With Intel's 810 chipset stealing most of the lime light when it comes to motherboards, the market seems to have forgotten about the new, highly integrated solution from VIA technologies that actually made its first appearance before the 810 was even named.  The chipset is the MVP4, and the first boards based on VIA's low cost attempt at the integrated motherboard chipset market are on the verge of shipping.  Among those manufacturers with boards ready to shoot out the door, Freetech, a company rarely associated with "high-quality products" is aiming to make their presence known with their MVP4 based offering, the P5F110. 

Armed with VIA's latest, albeit not necessarily their greatest, chipset, how far can Freetech go to gain some positive recognition for themselves and remove the cheap branding that has plagued their existence thus far?  Let's find out as AnandTech takes a look at one of the first retail MVP4 motherboards...

AnandTech Report Card Rating

Motherboard Specifications

CPU Interface Super Socket-7
Chipset VIA MVP4
On-Board Video Trident Blade 3D
L2 Cache 1MB
Form Factor ATX
Bus Speeds 60/66/70/75/80/83/95
Clock Multipliers 1.5x - 5.5x
Voltages Supported 2.1v - 3.5v (0.1v increments)
Memory Slots 3 168pin DIMM Slots
Expansion Slots 0 AGP Slot
1 AMR Slot
5 PCI Slots (4 Full Length)
2 ISA Slots (0 Full Length)

The Good

First of all, if you're not familiar with the MVP4 chipset, take a look at AnandTech's review of the MVP4 chipset from last February.  After you have a basic understanding of the target market for the MVP4, and the technology behind the chipset you can start looking at motherboards based on the offering.  The Freetech P5F110 fits the mold of what will probably become one of the more rarer types of MVP4 boards.  The standard ATX layout features a 5/2/0 expansion slot configuration (PCI/ISA/AGP) with a single AMR slot for an add-on soft modem card. 

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The on-board audio codec is taken advantage of by the on-board audio input/output ports that are conveniently stacked next to the parallel port with the rest of the ATX I/O backpanel.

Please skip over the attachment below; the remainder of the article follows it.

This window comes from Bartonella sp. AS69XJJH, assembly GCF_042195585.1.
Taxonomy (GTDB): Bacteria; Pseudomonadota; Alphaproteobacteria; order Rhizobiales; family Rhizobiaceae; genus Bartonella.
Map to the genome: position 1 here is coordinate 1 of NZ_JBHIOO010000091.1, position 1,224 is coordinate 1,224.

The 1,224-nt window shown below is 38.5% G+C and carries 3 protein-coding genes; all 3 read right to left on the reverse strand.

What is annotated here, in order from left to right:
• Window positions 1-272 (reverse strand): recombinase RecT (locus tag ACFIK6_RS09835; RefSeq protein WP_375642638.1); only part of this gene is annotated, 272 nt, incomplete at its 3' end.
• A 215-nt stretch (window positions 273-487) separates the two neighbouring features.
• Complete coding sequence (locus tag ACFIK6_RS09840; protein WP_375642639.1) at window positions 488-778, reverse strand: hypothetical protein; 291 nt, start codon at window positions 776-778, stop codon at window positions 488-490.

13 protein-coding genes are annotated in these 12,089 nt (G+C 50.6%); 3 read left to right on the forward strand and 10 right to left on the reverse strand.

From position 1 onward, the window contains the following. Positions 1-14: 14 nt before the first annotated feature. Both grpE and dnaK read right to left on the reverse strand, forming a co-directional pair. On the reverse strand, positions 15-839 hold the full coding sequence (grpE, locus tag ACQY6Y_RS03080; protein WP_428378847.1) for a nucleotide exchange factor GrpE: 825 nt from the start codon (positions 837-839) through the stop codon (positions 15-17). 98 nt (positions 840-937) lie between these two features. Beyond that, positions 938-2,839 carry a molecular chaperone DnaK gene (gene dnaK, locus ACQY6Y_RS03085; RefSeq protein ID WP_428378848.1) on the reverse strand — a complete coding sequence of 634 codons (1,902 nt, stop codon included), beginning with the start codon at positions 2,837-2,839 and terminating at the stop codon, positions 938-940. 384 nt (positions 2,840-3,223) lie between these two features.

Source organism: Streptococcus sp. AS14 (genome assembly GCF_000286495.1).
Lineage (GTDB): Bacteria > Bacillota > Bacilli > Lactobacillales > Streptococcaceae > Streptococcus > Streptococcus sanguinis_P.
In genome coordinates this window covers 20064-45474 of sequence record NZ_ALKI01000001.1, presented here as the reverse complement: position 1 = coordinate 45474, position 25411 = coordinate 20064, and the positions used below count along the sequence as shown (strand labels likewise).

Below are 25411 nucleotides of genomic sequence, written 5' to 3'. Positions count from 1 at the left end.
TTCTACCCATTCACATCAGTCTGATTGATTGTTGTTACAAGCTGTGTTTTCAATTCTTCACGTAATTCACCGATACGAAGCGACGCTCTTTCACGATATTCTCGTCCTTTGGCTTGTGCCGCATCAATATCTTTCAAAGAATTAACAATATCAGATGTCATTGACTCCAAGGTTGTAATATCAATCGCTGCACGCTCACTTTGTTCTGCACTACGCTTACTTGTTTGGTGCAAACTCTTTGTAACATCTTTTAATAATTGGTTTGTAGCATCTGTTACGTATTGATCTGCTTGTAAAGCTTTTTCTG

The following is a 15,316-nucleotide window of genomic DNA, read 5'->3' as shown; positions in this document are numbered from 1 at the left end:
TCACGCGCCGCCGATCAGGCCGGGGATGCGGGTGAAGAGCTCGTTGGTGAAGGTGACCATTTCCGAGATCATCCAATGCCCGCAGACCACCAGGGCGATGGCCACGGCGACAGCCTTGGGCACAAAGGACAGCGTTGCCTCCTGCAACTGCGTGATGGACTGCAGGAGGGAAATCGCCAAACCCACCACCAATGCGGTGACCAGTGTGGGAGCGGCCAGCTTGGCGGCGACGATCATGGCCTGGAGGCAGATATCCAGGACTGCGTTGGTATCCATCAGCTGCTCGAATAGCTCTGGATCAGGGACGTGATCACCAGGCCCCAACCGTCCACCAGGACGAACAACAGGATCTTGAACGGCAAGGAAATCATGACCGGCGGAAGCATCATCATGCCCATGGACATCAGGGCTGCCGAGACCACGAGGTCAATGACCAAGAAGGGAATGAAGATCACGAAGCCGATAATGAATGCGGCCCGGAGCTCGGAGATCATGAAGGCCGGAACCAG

The purpose of the MVP4 chipset was to keep costs low while producing a highly integrated motherboard solution, not a high-end offering, making the standard ATX layout and expansion slot configuration of the P5F110 a bit off the mark for the chipset's target audience.  Most MVP4 boards you'll see will be available in MicroATX versions and those will probably be more attractive to users interested in the MVP4 chipset. 

Keep in mind that unlike most 810 based boards, the MVP4 probably won't be used on boards that are PCI-only solutions.  The reasons being that the MVP4 chipset still requires the inclusion of a PCI-to-PCI bridge for the addition of more PCI slots and that a large portion of Super7 users are upgraders that do not wish to throw away their old peripherals (some that may be ISA) just yet.  These reasons help make the 5/2/0 expansion slot configuration of the P5F110 a sensible decision on Freetech's part.  From Freetech's point of view, the design for a 5/2/1 ATX motherboard is not that much (physically) different from the design for the 5/2/0 layout of the P5F110, keeping costs low, a trend you'll notice with most Freetech motherboards.

The board features a total of 3 DIMM slots with a rated maximum of 768MB of SDRAM, however AnandTech's tests revealed that the board would not function properly with many brands of 256MB memory modules, including the Corsair SEC DIMMs.  This brings the realistic maximum down to 384MB for the time being, until 256MB modules become more mainstream and are properly tested by motherboard manufacturers.  Chances are that a user looking for the P5F110 will probably not be interested in using 256MB SDRAM DIMMs, so this problem is most likely one that can slide without penalty in the minds of most users.  The cacheable memory region of the P5F110 is defined by the  5ns EliteMT L2 cache that is present on the board in the form of two 512KB chips, forming a total of a 1MB on-board L2 cache.   The actual cacheable memory region of the motherboard is 254MB, meaning that if any memory is accessed above the 254MB limit, it will result in degraded performance during the accessing of the data stored within that memory space.  This, of course, does not apply to K6-3 systems, whose on-chip L2 cache takes care of the cacheable memory area of the system.

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